Buying a house requires a down payment when using mortgage loan financing. Down payments vary from loan program to loan program. The down payment is your equity in the transaction because lenders lend against purchase price or appraised value whichever is lower.
For example if you’re buying a house for $300,000 and you are putting down 5% that’s $15,000 which is the difference between the down payment and your financed loan amount in this case loan being $285,000. You’re putting 5% down thereby taking out a loan at a loan to value of 95%. Throughout your home buying process, you’ll probably hear the word “LTV” which is the acronym for loan-to-value.
How much down payment do I need to buy a house?
You don’t need 20% down. Let’s say that again you do not need 20% down for buying a house. The least amount you can put down for purchasing a house today is zero. That’s right 100% financing is available on a USDA rural home loan. Provided that you can qualify for financing, you can actually get a truly 100% financing fixed rate mortgage to purchase a primary residence.
Eligible First time home buyers and move up buyers can take advantage of these flexible programs.
USDA Loans-the minimum down payment required 0%.
FHA Loans-the minimum down payment is 3.5%.
Home path Loans-the minimum down payment is 3%.
Conventional Loans-the minimum down payment is 5%.
The down payment does not even have to be your own money. The funds can belong to a friend or even a family member. Friends and family are permitted to contribute gift funds to your purchase transaction so long as there is a paper trail. The paper trail will involve a gift letter signed by the giftor (person giving the money) as well as the giftee (person receiving the money). The gift letter will have to state the relationship to the parties as well as be executed (signed by both parties). The person giving the gift will also have to provide a
bank statement or an asset account statement showing they have the ability to get that money for the person buying the home. In other words the money has to be sourced. Money that is sitting at home in a safe is are considered ineligible funds.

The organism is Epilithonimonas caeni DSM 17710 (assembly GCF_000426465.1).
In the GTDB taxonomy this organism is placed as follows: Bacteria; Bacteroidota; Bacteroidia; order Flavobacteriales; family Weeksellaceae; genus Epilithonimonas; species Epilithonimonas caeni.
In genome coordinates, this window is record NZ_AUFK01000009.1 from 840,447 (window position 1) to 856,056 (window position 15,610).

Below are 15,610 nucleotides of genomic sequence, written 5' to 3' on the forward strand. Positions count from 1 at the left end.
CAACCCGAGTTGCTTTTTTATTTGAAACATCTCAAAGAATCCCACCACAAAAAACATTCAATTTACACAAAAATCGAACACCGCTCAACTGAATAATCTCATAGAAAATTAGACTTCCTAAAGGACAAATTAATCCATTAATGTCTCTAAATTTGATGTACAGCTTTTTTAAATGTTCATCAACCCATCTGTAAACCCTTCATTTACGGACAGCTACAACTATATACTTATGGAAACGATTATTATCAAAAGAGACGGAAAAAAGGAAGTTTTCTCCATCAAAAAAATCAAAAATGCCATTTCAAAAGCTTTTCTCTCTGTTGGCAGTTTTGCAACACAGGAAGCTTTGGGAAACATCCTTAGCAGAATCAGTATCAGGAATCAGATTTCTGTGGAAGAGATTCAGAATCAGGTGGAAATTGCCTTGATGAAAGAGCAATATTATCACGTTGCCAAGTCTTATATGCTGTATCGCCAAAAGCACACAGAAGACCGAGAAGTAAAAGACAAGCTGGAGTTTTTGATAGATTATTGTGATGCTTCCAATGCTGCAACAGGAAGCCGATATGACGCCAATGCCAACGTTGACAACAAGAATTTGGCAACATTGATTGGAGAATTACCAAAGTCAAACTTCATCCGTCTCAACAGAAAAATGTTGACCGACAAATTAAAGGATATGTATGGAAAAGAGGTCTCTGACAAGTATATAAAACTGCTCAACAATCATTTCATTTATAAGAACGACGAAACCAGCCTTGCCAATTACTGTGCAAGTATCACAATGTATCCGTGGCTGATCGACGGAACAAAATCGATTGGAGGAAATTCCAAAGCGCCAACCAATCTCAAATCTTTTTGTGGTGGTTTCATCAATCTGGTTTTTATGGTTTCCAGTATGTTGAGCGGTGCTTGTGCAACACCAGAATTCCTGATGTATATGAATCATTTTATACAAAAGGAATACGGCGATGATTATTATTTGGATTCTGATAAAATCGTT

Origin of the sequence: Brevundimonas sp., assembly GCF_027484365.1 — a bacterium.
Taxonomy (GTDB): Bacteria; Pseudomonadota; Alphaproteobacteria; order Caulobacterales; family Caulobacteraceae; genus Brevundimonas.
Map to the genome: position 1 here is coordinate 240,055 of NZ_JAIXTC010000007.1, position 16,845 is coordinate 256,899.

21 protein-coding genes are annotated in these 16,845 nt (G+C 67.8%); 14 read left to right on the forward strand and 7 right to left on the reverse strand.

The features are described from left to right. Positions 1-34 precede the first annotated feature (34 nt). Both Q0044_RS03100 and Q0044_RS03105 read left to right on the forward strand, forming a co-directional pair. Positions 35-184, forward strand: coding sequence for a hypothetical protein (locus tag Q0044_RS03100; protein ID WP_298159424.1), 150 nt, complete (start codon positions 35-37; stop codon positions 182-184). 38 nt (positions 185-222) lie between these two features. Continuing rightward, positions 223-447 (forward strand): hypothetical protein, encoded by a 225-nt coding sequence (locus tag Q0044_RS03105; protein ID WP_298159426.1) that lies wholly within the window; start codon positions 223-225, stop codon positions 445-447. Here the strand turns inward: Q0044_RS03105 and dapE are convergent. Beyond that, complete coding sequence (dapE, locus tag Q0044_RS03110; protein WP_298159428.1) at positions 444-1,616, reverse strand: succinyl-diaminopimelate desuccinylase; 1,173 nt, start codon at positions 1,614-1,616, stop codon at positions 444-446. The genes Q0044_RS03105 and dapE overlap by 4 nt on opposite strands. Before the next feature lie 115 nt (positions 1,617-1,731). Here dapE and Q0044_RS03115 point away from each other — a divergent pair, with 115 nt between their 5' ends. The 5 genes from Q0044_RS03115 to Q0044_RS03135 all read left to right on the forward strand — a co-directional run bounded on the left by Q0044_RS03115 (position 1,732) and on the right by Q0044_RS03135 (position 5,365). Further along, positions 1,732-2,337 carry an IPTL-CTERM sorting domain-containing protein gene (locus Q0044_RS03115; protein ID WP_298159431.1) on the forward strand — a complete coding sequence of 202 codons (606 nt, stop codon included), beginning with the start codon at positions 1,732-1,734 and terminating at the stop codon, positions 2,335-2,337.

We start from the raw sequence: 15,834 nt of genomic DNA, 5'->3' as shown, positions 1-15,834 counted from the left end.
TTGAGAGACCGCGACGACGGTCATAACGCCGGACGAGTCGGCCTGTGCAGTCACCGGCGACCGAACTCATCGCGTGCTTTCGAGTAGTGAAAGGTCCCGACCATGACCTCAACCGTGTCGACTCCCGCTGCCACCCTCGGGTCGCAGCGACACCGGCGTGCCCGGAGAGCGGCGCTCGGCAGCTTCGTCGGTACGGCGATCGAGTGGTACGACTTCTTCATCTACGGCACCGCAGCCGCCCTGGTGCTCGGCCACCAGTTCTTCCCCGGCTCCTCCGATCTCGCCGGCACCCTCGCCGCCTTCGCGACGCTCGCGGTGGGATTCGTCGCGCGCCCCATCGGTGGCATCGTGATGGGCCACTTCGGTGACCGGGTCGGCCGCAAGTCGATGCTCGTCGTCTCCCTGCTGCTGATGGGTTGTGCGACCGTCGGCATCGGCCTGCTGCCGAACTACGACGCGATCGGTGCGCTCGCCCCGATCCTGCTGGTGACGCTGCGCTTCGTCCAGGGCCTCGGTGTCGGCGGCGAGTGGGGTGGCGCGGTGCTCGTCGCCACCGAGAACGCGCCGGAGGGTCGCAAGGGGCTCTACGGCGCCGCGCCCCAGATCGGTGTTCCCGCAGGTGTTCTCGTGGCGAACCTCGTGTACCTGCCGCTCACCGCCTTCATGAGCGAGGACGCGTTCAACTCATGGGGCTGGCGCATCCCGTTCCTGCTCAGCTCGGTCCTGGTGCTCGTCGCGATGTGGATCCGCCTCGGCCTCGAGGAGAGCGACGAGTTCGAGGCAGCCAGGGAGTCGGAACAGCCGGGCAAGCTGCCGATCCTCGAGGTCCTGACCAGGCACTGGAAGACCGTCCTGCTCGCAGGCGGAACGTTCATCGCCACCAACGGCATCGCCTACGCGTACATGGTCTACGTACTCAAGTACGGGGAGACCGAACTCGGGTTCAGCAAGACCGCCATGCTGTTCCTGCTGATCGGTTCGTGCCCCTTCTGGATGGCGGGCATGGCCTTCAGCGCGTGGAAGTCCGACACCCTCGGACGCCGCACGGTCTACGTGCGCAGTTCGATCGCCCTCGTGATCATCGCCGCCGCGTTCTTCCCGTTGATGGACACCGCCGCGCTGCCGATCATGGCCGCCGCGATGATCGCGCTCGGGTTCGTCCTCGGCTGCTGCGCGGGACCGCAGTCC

So what happens if the down payment money or the gift money is sitting at home in a safe, aka “mattress money”?
Mortgage lenders have what’s called a seasoning requirement which basically states any money that is being used for the mortgage has to be verified by two months of bank statements. A solution is to deposit the mattress money into a bank account and leave it alone for two months. After two months, the money becomes “seasoned” and the funds are eligible for a contribution to the transaction. The giftor’s bank statement must show the money being in his or her account for at least 30 days.
Here’s a list of the types of funds that can be used for a down payment:
- bank accounts including checking accounts, savings accounts, and CDs
- money market accounts
- brokerage accounts
- whole life insurance
- retirement account
- pension plan account
- lottery winnings
- awarded monies
- proceeds from equity on another real estate transaction
- sale of a good
- any bank account or asset account that has a two month seasoning of down payment funds
*Note if the down payment is coming from an account such as a 401(k) account the lender is going to wire the terms of repayment. If the down payment is coming from the sale of a good, lender required bill of sale as well as a letter of explanation.
Buying a house requires careful consideration of all of your different choices of down payment amounts and sources. By figuring out how much money you have to work with is a down payment, you ensure you’ll be working within a budget that’s financially within your means.